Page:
“Remember that it is we who torment, we who make difficulties for ourselves — that is, our opinions do. What, for instance, does it mean to be insulted? Stand by a rock and insult it, and what have you accomplished? If someone responds to insult like a rock, what has the abuser gained with his invective?” (Discourses I, 25.28-29)

Easier said than done, you say. Right, but that’s the point. Stoic practice (or the serious practice of any philosophy of life or religion) is demanding. But it is rewarding. Moreover, it is not at all clear to me why practicing endurance is somehow equivalent to engaging in a quietist philosophy, as some of our critics have misguidedly maintained.

The broader issue of identity politics is far more complex. The idea has a long and convoluted history, and it is actively debated in moral and political philosophy. My take on it is that there is nothing wrong with identity politics if it is understood as a temporary focus on groups (women, blacks, gays, transgender, and so forth) who have been historically, and currently still are, discriminated against. If there is a problem, one concentrates one’s resources and attention on the problem, not on whatever else may be going well, or at least not as badly.

But if identity politics is used as a way to shield anyone, belonging to any group, from reasoned criticism, then that’s when I get off the boat. Moreover, my goal as a Stoic is that of achieving a truly cosmopolitan society, one that is color-, gender-, etc. blind. A society where we are truly each other’s brothers and sisters, regardless of our cultural and/or biological identity.

Let me be clear about what I mean here. By color blind I do NOT mean a society where everyone conforms to the norm and cultural differences are squashed. Cultural differences are the lifeblood of human creativity, they need to be nurtured and protected, not eliminated or neutered. I DO mean, however, a society where nobody has special privileges or protections, because everyone has the same rights and opportunities. The first model (the one I reject) may be summarized by the American phrase “melting pot,” which conjures up the image of a place where diverse people all get assimilated into the same featureless soup. A Borg version of the American dream, if you will. The second model (the one I support) is best thought of — to stay with food analogies — as a tossed salad. What makes a great tossed salad is precisely the fact that there are varied and contrasting ingredients, each retaining its own identity, and yet all contributing to the delicious flavor of the full ensemble.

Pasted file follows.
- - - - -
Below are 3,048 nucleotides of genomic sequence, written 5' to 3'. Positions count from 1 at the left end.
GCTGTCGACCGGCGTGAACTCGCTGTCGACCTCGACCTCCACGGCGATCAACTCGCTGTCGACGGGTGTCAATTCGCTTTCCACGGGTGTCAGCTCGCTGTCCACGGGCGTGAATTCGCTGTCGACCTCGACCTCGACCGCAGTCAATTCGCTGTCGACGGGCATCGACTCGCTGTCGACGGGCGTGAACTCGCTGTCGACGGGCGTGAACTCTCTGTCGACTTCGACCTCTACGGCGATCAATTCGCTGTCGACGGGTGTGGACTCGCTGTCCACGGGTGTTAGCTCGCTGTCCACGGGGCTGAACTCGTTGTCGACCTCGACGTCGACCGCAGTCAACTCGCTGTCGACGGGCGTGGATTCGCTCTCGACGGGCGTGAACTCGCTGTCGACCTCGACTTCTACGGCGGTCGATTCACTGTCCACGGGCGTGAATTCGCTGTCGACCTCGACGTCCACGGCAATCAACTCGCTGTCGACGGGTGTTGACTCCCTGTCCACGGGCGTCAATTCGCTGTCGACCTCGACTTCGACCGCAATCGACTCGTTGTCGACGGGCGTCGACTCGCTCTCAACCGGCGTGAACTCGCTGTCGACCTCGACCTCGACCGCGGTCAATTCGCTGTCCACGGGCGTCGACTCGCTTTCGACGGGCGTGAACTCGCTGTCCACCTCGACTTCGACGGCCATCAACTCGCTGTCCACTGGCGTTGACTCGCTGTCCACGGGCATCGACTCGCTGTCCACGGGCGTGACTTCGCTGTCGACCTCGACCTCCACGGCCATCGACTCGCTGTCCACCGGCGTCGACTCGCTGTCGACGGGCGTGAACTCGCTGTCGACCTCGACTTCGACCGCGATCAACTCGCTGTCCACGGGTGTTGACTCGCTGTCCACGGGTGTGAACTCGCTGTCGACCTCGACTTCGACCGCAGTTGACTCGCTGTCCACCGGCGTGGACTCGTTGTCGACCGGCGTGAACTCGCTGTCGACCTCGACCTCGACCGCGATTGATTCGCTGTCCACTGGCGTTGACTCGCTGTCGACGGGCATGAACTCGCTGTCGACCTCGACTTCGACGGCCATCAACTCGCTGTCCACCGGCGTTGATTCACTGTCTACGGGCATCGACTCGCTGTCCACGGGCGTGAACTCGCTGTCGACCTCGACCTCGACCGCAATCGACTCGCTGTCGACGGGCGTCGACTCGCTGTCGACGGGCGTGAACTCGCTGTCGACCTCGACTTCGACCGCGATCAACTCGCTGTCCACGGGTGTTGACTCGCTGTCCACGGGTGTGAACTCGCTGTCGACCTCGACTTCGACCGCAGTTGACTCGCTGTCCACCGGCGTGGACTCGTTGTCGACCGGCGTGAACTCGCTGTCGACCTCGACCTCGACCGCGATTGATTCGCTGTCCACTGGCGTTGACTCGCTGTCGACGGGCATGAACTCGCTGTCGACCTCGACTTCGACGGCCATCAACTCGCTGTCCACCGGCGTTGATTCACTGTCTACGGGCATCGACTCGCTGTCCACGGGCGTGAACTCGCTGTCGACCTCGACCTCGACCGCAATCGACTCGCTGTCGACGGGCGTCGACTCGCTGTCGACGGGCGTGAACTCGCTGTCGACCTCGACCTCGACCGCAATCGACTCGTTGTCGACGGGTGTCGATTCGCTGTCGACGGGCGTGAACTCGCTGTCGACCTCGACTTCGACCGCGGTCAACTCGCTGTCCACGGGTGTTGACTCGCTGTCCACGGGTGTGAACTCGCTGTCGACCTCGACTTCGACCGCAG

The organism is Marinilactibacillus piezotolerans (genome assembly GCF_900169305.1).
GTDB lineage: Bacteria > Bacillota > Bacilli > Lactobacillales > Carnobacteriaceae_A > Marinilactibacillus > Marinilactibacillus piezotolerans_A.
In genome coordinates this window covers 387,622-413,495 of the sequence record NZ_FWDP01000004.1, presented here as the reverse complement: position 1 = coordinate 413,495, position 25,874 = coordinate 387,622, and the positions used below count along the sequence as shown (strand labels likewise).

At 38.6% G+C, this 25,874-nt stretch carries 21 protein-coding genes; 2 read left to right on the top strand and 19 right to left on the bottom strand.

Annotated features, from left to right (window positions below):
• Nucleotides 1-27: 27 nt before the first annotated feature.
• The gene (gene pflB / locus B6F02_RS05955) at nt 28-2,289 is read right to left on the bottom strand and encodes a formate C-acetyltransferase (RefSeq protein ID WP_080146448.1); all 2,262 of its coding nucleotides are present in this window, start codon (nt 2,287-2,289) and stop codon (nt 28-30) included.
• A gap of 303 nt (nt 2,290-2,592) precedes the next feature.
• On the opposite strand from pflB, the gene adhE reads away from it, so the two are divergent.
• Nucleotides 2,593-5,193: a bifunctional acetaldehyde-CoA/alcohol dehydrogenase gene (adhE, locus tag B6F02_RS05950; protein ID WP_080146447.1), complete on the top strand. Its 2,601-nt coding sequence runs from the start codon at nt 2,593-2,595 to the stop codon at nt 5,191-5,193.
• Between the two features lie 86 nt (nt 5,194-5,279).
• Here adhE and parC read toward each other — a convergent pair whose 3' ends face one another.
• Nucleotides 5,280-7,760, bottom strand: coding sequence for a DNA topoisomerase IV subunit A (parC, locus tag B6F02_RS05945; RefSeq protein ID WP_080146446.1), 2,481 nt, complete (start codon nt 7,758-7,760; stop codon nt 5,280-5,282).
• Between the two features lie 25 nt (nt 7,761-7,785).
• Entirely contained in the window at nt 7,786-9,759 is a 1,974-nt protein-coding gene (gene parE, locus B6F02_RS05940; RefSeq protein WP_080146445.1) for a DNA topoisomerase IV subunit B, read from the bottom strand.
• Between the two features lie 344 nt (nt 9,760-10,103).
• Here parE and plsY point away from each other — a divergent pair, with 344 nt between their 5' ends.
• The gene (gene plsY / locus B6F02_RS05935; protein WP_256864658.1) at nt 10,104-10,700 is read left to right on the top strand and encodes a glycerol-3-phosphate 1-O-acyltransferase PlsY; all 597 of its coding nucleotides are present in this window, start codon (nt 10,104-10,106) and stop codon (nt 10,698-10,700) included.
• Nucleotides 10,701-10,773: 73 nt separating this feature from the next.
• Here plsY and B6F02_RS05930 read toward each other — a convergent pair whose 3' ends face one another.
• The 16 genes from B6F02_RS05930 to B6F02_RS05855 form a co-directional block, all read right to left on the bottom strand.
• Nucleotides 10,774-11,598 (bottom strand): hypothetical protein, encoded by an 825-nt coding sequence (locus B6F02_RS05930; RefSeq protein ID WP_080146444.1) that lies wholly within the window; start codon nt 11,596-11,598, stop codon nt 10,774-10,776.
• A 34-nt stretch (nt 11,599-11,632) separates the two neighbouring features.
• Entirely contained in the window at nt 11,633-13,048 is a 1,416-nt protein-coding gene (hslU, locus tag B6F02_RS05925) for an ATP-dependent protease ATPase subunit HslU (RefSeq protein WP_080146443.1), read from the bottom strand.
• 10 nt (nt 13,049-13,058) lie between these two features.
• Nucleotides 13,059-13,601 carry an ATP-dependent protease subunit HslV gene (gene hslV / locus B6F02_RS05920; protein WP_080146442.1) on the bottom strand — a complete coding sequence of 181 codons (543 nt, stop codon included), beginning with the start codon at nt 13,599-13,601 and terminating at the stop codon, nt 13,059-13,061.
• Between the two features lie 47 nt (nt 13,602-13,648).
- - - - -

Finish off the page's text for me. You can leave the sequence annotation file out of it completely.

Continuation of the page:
Of course, none of the above ought to be interpreted as “the” Stoic take on these issues. There is no such thing. Stoicism is an evolving philosophy, and just as Posidonius disagreed with Chrysippus, I expect plenty of prokoptontes of the Fifth Stoa to disagree with me on any or all of what I wrote here (or elsewhere, for that matter). But so long as this disagreement is civil and constructive, we will all be better off for it:

“Associate with those who will make a better person of you. Welcome those whom you yourself can improve. The process is mutual; for people learn while they teach.” (Seneca, Letter VII. On Crowds, 8)

Insult Pacifism: Bill Irvine replies to Eric Scott

[This guest post is a response to a critical essay by E.O. Scott, who wrote it in response to W. Irvine’s original post in the Oxford University Press blog. My commentary on Bill’s post and his subsequent talk at STOICON ’16 can be found here.]

By William Irvine

Let me begin by thanking Eric O. Scott for taking the time to respond to my Oxford University Press blog and my STOICON talk on what I call “insult pacifism.” As I like to tell my students, if what we seek is the truth, we have the most to gain from those who challenge our views, since they will be the quickest to discover our mistakes.

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Stoicism after the elections

The US Presidential elections are over, and Donal J. Trump is the unlikely winner. Moreover, the Republican party now has control of both the House of Representatives and the Senate, giving it pretty much absolute power to pursue its agendas. Add to this the recent “Brexit” vote in the UK, and this hasn’t exactly been a good political season for socially progressive cosmopolitans such as myself. So be it, reality is what it is, and there is no sense in wishing it away.

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Stoicism and social justice

Justice is one of the fundamental Stoic virtues, together with practical wisdom (or prudence), courage, and temperance. And yet there is rarely talk, in Stoic circles of social justice, in the contemporary sense of the term. This, I will endeavor to argue, should be neither surprising nor problematic, but at the same time I do think that we need to clarify what is a reasonable Stoic take on social justice, which I will also attempt to do here.